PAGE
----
Data and Dogma: The great Indian poverty debate

Anyone who wants to understand why Angus Deaton got the Nobel Memorial Price in Economics for 2015, should read his 2004 paper on Indian poverty. Deaton is appreciated for his work of careful estimates of poverty. Deaton's book on household surveys is the go-to book for any development economist conducting surveys.

The usual figures reported in media like 'consumption', 'income', 'assets' etc. are not as easy to measure as they seem. 

For instance, how do you measure consumption of a household in surveys? If you ask them, what exactly should the question be? How should it be phrased? Should we ask, what the respondent ate yesterday or should we ask what they ate a week ago? 

Similarly, income is not a straight number that households give you when you survey them. Employed people can directly quote the monthly income but what about those who have irregular income from diverse sources? These things have to be measured carefully. In one of the surveys that I ran, our income module ran into 4-5 pages! Usually, people think income is just about only one question in the survey.

More important is the comparison across surveys. How do you account for change in the text of the question, recall period and so on? Similarly, how to correct for missing data or non-response. It's a complex job.

Owing to this uncertainty, there's a lot of scope for diverse interpretations making it a fertile ground for ideologically motivated people to dress figures to suit their narrative.

Deaton's 2004 paper "Data and Dogma: The great Indian poverty dabate" captures the essence of many arguments around growth-poverty-inequality data. In this paper, Deaton carefully deconstructs difference in data across surveys and how certain sections of economists have (deliberately) misinterpreted it. It also reflects the larger issue of politics around the data.

Some comments in this paper on Surjit Bhalla's work are insightful to read to get a sense of the politics around data and statistics.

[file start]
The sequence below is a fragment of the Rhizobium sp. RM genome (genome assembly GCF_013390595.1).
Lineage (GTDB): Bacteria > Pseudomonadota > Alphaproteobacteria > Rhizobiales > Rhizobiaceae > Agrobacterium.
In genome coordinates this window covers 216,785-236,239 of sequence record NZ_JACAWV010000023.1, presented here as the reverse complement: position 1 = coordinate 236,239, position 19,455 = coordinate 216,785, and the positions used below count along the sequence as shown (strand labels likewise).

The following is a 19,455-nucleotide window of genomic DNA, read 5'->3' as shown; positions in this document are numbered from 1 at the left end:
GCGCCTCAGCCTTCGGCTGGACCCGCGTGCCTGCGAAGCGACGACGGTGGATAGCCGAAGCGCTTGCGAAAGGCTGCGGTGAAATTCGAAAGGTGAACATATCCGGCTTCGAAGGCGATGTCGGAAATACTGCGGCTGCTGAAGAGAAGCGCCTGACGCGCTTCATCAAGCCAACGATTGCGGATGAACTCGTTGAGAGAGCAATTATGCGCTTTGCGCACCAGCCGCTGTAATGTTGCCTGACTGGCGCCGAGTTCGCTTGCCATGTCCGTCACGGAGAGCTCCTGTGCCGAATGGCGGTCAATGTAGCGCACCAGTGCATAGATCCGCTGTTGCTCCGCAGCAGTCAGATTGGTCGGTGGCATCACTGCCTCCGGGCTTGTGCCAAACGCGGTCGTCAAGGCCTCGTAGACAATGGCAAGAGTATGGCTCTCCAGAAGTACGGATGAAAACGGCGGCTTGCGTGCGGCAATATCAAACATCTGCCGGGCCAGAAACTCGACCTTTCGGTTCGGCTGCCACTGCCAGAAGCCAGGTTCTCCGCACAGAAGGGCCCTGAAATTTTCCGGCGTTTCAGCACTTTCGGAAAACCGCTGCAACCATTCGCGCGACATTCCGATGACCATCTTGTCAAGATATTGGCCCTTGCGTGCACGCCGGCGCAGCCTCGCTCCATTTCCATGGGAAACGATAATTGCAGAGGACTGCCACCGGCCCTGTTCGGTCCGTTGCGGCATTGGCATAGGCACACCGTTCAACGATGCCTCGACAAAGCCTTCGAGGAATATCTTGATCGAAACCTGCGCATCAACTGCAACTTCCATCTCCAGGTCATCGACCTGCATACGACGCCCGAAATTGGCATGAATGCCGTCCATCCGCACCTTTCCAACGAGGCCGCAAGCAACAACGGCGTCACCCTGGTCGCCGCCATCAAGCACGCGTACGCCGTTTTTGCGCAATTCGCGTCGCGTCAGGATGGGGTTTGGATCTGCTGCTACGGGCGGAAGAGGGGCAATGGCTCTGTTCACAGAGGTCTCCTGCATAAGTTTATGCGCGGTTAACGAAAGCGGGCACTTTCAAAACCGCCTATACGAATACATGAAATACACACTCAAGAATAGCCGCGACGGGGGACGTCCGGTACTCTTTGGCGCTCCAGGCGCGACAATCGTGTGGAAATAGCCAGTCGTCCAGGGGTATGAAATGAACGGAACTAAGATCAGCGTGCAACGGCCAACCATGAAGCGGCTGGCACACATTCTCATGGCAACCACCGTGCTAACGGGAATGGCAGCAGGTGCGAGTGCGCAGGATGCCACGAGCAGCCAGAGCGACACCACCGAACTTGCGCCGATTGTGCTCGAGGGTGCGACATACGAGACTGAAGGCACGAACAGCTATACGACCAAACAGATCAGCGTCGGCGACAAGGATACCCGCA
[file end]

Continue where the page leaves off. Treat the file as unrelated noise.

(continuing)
Bhalla does not address the detailed arguments by Minhas against this sort of adjustment, nor Kulsheshtra and Kar’s demonstration of the inferiority of the numbers that Bhalla treats as correct compared with those that he rejects. Indeed, Bhalla does not reference their papers.
Further, Bhalla compares data across surveys that are incomparable, to prove his point.
Bhalla’s argument that there has been no increase in inequality is based on measures that appear to be taken directly from the unadjusted 1999–2000 survey, and are compared with similar measures from earlier surveys. But as we have seen, the unadjusted data from the 55th Round understate measured inequality because of the change in response periods for the low frequency items such as durables and clothing. 
Deaton makes these final comments on Bhalla's work
Bhalla’s work is important, not so much for its calculations and conclusions, which are not credible, but because it represents an important and widespread strand in recent Indian thinking, that the reforms have not only been associated with rapid growth of national income, but with the virtual elimination of poverty in India.
Anyways, I highly recommend reading Deaton's paper to get a rich understanding of the nuances behind poverty and inequality data and how even a slight change (for example, change in recall period in survey question) can lead to completely different set of results. 

At a time, when working on these seemingly minor pedantic things wasn't a fashion as compared to other research themes in economics, Angus Deaton persistently worked on them bringing rigour and clarity. Deaton rightly deserved the Nobel Memorial Prize for this.

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